Whether you’re a new graduate looking for your first teaching job or someone who wants to make a career change to education, you need to include teaching skills on your resume. But how do you include your teaching skills on your resume without resorting to a laundry list of skills?
While you probably can’t include all of your relevant skills, focusing on the top ones (as in, your strongest ones) will help you focus your application. The next step is describing how you use your teaching skills on the job.
Not sure where to start or which skills to pick? This guide has it all!
The Top 10 Teaching Skills for Your Resume
A majority of the top teaching skills for your resume are soft skills, though there are a few hard skills as well. And what’s great about soft skills is that they aren’t something you necessarily have to take a class for or learn on a specific job.
Soft skills, and by extension, teaching skills, are skills you develop throughout your life, making them highly transferable. Some skills you may have picked up at a summer job or internship and others you may have honed working on group projects. And there are a few skills you may have picked up in your day-to-day life, like staying organized so you don’t forget any of your to-dos.
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How to Include Teaching Skills on Your Resume
The easiest way to include the below teaching skills is to list them as part of the skills section of your resume. Alternatively, you could include them as part of your job duties in your work history (e.g., created presentations). However, neither explain how you use these skills as a teacher.
Now, normally, you would use the STAR method to describe how you use your skills at work, and for most jobs, results (the “R” of STAR) are relatively simple to include. You can talk about how many deals you closed, how much business you managed, or how you improved a process that saved the company money.
When it comes to including teaching skills — and soft skills in general — on your resume, there isn’t always a concrete way to quantify your outcomes. But there are ways you can explain how you use those skills at work.
Each of these skills has a STAR-method example of how you can include your teaching skills on your resume.
Patience, as they say, is a virtue, and it’s a skill teachers need plenty of — no matter which grade or subject you teach. From helping younger students learn their ABCs and how to tie a shoelace to working with older students who would rather watch TikTok instead of participate, teachers have to have patience.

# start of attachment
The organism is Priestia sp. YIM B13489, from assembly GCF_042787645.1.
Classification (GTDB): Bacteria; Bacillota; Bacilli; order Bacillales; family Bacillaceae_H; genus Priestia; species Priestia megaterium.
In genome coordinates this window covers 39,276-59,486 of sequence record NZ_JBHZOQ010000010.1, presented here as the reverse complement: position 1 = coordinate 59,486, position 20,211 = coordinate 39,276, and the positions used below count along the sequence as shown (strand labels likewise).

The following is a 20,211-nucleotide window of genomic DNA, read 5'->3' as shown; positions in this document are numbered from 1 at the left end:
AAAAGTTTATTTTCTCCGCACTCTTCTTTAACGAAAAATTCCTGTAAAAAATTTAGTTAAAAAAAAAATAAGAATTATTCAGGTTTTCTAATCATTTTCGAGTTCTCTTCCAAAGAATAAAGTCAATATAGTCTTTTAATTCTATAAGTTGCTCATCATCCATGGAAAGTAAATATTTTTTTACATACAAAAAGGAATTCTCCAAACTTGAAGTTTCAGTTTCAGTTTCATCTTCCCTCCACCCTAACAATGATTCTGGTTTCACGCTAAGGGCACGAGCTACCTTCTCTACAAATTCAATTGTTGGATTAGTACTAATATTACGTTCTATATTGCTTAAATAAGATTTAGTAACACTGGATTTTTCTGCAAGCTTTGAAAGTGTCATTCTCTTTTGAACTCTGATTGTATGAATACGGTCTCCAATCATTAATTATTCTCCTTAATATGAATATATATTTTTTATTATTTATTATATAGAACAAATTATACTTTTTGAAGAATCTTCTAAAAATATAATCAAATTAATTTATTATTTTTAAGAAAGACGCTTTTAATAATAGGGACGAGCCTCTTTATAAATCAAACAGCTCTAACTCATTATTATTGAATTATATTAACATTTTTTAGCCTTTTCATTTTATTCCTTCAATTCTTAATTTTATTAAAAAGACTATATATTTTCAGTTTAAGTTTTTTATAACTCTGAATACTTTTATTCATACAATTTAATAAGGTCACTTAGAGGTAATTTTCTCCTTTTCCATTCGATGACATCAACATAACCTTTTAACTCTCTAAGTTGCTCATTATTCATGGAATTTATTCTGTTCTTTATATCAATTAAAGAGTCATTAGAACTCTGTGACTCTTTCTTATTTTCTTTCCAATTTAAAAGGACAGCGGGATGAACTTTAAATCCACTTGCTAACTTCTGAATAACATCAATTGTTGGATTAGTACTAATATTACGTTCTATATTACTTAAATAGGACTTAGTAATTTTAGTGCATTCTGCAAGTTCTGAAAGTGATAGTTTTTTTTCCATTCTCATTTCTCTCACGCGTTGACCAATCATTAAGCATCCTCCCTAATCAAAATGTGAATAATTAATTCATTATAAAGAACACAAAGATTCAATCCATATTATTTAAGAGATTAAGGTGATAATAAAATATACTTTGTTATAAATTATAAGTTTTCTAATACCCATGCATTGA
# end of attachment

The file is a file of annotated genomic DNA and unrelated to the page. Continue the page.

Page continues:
Resume Example: Talk about a time you had to be patient on the job or in school. This could include having to follow up with a coworker multiple times or waiting for someone to finish their part of the project.
Tracked and followed up with team members on progress toward group goal to ensure project was completed on time
2. Conflict Resolution
Another critical teaching skill to include on your resume is conflict resolution. You’ll likely have to help students navigate tricky situations, whether personal or academic. At those times, it’s possible your student lacks self-control or awareness, which may make them less receptive to what you’re saying and possibly act out.
And beyond the classroom, you’ll probably use your conflict resolution skills when you speak with parents, other teachers, the administration, or school board.
Resume Example: You can talk about dealing with parents or students during your student teaching or about a group project you worked on where you de-escalated a conflict.
Mediated disagreements between students to ensure classroom remained a safe place to learn
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3. Time Management
While you know what happens at 9:55 a.m. and may even have a bell that cues you throughout the school day, you can’t be halfway through your lesson by the end of class.
Teachers need top-tier time management skills to ensure they stay on time so students get the information they need, no one is late to the next class, and your class doesn’t miss the bus!
Resume Example: Talking up your time management skills is very similar to project management, so you can talk about a project you managed from start to finish. Likewise, you can mention how you use your time management skills to ensure you don’t fall behind on due dates.
Created calendar with milestone due dates to ensure group completed project tasks on time
4. Technology and Computer Literacy
In today’s digital world, technological and computer literacy is a must. Even if you’re not teaching a STEM class, there’s a high probability you will use some kind of technology in the classroom. Textbooks may be online, as well as the gradebook and attendance reporting.
While you don’t have to be a software engineer to be a teacher, you should demonstrate that you have some digital know-how.
Resume Example: Among teaching skills for your resume, this one is more of a hard skill and a bit easier to demonstrate. You can talk about how you’re a wiz with spreadsheets (like Excel), run a hobby website, or design illustrations for lessons.
Use Canva to create interactive elements for lessons and worksheets
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5. Attention to Detail